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Kathmandu (AFP) Nov 21, 2012
Veterans of Britain's Gurkha brigade lit candles and burned incense on Wednesday to mark the deaths of 60,000 Nepalese soldiers who they say have been forgotten by the country they fought for.
Gurkhas who served in the British Army and died in battle in two world wars and other conflicts across the globe are being honoured in three days of ceremonies at Syangja district in western Nepal.
Padam Bhadur Gurung, president of the Gurkha Army Ex-servicemen's Organisation, said that Britain was reluctant to publicise the huge sacrifice that Gurkhas had made.
Gurkhas had played a crucial part in "saving Britain and the whole world from most dangerous dictators of history like Adolf Hitler and Benito Mussolini", he said.
Led by British actress Joanna Lumley, a 2009 campaign won Gurkhas who had retired before 1997 with at least four years' service the right to settle permanently in Britain.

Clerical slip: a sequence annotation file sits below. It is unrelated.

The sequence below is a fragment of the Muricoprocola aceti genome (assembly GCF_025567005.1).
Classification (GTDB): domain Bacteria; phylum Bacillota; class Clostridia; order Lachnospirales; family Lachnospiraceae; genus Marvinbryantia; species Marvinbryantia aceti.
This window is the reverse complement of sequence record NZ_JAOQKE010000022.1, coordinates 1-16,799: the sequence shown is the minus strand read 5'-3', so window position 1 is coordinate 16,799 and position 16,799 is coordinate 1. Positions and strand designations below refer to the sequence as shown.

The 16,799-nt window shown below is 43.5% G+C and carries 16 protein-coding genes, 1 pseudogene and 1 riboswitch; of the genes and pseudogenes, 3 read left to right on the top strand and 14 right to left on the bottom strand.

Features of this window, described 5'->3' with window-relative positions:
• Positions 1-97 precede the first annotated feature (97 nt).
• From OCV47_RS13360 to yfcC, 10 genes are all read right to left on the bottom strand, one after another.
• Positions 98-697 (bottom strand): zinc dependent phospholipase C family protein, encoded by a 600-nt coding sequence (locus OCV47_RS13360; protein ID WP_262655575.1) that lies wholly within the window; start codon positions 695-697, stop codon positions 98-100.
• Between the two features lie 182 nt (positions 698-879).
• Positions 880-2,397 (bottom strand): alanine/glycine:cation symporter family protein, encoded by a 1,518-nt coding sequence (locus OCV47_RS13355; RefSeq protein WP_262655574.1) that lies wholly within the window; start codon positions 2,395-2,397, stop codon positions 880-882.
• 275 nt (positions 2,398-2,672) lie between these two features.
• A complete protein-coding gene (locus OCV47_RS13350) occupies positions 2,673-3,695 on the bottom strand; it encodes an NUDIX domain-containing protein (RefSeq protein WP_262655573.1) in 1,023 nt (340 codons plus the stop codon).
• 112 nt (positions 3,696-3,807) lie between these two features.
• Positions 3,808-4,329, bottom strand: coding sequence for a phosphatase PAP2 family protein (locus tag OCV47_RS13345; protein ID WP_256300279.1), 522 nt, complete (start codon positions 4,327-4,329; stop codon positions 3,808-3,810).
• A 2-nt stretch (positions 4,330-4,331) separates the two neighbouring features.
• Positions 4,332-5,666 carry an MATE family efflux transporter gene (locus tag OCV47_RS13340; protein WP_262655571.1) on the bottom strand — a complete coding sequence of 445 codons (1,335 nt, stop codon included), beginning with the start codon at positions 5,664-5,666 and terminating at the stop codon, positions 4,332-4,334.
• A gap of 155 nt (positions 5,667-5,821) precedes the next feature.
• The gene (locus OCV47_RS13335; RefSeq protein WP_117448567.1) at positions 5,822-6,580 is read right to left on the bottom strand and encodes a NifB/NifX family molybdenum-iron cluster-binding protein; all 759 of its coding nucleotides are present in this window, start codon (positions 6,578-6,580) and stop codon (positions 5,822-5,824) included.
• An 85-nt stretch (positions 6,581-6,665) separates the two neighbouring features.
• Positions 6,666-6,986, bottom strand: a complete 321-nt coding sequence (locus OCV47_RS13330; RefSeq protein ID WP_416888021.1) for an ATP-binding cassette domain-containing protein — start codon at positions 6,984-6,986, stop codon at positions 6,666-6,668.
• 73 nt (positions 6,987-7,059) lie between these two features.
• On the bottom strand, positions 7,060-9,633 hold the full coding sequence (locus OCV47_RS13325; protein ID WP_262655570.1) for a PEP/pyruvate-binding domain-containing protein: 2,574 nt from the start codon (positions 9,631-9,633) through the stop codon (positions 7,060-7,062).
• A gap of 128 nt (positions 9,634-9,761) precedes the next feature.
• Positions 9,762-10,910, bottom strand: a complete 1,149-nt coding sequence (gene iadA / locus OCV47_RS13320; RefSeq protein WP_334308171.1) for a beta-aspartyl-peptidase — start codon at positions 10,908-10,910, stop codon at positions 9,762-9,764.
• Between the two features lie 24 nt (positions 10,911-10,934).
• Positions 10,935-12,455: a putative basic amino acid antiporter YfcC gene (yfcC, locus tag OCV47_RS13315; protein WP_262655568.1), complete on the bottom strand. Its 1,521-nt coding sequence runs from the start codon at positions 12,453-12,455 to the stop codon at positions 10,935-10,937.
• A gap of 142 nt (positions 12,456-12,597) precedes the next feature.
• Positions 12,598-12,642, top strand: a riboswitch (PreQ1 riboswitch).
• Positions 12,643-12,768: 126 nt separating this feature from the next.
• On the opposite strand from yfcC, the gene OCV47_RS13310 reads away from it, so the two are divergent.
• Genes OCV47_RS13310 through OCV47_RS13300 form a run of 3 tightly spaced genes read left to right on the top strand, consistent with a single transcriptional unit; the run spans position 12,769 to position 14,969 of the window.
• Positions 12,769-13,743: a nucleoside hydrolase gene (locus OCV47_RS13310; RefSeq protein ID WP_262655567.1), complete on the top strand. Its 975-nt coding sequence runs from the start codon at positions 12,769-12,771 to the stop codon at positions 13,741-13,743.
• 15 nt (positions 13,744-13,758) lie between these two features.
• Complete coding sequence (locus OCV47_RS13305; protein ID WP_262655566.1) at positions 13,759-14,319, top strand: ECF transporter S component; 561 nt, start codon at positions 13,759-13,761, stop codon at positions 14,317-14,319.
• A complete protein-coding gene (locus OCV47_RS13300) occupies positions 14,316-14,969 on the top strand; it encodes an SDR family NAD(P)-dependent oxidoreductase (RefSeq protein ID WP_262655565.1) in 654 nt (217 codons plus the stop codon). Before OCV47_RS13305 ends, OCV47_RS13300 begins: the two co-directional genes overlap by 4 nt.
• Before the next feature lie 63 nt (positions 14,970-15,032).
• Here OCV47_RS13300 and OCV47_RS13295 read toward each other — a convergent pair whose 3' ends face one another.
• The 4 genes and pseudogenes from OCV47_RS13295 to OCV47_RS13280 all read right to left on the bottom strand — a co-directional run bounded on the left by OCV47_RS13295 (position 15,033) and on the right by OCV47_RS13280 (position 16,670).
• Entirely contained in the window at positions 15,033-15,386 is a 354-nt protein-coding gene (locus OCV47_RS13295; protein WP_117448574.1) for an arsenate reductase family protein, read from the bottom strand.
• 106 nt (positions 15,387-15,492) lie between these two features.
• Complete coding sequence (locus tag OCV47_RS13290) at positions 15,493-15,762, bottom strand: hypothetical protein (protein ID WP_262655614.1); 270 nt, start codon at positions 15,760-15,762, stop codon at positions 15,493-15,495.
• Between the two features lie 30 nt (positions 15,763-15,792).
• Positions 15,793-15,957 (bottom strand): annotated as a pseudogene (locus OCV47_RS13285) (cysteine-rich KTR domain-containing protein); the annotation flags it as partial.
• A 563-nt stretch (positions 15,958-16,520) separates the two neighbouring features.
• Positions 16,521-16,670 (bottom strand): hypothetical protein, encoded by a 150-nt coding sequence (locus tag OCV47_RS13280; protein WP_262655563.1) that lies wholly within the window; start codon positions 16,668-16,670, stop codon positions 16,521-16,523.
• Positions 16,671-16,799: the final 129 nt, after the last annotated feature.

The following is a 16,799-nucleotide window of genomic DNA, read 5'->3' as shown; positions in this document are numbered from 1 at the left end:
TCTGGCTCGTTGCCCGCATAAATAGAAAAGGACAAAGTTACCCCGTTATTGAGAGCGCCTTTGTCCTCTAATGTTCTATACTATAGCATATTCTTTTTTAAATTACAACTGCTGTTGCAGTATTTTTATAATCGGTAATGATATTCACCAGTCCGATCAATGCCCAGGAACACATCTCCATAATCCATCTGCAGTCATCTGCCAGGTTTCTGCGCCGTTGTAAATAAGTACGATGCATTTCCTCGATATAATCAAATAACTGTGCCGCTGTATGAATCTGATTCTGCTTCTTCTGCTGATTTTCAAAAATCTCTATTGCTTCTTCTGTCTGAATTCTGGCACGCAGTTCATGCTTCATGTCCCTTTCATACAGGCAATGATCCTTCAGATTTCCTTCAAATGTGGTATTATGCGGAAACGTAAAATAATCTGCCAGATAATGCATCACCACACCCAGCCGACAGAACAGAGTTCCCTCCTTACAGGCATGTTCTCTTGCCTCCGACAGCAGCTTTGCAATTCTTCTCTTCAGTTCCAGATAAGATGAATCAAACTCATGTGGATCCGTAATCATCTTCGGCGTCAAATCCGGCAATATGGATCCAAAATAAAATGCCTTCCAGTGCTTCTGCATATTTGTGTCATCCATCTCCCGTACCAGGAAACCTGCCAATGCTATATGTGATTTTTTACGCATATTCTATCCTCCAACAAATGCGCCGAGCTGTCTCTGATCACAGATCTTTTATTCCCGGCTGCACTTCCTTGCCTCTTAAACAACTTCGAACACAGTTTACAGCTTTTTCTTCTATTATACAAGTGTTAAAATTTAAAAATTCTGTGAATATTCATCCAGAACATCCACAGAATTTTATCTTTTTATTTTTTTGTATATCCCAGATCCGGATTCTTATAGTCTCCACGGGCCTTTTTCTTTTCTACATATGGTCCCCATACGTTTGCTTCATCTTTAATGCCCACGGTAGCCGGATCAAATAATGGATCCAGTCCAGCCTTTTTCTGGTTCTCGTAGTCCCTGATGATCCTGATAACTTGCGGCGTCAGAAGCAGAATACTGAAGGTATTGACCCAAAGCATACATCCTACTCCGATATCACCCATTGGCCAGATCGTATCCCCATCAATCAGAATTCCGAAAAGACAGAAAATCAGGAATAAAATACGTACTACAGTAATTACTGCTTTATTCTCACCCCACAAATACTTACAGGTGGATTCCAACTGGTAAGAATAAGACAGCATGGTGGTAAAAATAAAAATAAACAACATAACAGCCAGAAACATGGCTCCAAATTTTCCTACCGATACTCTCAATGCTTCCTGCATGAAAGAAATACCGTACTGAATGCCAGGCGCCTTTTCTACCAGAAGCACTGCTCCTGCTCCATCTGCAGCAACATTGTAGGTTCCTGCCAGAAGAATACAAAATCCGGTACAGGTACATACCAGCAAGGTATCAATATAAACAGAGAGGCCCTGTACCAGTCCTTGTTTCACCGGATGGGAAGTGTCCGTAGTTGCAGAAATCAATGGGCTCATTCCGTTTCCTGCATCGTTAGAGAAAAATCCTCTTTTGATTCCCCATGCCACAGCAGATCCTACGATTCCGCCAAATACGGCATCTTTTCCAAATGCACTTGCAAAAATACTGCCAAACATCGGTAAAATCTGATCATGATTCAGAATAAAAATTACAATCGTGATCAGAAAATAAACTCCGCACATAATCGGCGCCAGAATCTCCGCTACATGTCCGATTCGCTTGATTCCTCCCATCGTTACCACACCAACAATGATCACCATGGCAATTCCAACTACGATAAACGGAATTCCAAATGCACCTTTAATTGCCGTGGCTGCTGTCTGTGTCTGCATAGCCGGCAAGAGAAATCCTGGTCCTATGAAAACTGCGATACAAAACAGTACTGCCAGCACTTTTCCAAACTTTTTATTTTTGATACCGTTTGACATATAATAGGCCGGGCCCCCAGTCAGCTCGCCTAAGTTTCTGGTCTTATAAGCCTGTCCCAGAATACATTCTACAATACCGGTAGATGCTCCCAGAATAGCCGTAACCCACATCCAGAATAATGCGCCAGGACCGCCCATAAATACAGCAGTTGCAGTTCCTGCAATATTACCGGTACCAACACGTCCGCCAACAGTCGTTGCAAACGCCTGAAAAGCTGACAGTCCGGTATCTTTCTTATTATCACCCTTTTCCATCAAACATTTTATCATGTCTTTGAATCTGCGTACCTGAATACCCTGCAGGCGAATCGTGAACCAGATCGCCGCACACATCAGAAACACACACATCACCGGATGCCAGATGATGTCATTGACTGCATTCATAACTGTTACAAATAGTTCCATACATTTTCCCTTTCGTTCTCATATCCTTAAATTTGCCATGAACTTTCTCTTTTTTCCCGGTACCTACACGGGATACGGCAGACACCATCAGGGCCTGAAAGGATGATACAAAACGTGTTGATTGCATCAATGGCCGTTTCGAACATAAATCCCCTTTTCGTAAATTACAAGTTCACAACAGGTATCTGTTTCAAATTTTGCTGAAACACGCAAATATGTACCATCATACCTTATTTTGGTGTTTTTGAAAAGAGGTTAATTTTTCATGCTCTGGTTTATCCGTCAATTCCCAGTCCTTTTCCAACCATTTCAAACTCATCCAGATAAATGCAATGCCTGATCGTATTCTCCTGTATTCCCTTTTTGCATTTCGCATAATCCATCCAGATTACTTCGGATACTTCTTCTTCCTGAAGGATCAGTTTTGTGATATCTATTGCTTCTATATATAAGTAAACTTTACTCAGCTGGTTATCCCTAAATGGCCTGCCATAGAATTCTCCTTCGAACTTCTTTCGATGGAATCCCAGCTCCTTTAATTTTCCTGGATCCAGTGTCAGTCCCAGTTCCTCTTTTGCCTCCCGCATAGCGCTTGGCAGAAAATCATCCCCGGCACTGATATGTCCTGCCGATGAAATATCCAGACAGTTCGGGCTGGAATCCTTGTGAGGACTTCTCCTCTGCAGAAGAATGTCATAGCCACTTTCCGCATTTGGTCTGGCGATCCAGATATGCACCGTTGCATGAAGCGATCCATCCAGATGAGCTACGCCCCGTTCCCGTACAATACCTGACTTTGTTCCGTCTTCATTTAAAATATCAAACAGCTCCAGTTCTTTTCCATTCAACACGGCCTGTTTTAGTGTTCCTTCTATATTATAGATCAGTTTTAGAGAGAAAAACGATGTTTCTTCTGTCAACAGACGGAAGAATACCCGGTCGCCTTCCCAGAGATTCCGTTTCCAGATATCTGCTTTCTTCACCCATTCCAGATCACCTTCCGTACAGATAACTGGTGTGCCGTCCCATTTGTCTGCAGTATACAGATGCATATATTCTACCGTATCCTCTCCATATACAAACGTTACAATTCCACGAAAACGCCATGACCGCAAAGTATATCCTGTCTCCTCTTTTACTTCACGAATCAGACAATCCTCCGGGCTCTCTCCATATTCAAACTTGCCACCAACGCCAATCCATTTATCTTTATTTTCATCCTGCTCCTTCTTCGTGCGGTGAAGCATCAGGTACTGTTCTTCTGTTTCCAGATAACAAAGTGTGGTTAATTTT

Thousands of veterans in Nepal are taking part in three days of ceremonies which started on Tuesday with local television stars Madan Krishna Shrestha and Hari Bansha Acharya laying a wreath at a Gurkha statue.
The veterans will later lay the foundation stone for a permanent Gurkha monument in Syangja.
Steep cuts to the 3,000-strong unit, which has been part of the British army for nearly two centuries, saw more than 700 jobs axed this year.
About 200,000 Gurkhas fought for Britain in World War I and World War II, taking pride in a reputation for ferocity and bravery and known for their distinctive curved kukri knives.
"They were not properly cremated as per the cultures, rituals and customary practices. Their souls are still vanishing in far-off lands," said Gurung.
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